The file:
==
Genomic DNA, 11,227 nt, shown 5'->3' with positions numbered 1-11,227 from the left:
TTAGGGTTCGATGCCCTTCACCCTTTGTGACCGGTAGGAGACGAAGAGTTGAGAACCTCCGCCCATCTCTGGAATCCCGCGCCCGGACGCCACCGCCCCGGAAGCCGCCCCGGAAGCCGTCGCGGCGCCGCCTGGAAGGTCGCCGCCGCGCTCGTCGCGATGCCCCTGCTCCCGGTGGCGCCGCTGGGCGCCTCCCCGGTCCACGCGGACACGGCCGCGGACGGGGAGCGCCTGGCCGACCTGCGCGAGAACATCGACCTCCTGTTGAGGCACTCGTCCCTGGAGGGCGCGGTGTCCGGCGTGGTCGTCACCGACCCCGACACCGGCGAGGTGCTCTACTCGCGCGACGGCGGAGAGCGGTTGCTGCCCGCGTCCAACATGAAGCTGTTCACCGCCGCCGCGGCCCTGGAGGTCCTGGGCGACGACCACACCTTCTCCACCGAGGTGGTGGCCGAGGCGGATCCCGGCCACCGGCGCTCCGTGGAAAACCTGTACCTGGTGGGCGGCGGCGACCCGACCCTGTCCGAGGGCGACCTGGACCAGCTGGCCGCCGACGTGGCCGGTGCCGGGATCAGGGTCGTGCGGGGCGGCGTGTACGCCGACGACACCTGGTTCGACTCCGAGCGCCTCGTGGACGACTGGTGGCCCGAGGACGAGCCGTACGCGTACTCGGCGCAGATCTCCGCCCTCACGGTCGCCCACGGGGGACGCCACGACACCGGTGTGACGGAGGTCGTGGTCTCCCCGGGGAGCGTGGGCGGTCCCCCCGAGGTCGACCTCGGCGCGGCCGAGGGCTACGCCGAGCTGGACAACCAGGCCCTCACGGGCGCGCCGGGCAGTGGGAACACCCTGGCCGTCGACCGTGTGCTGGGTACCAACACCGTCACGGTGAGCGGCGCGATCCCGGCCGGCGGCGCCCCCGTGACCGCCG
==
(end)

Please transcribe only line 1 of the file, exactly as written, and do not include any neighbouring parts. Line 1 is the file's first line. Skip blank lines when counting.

Genomic DNA, 11,227 nt, shown 5'->3' with positions numbered 1-11,227 from the left: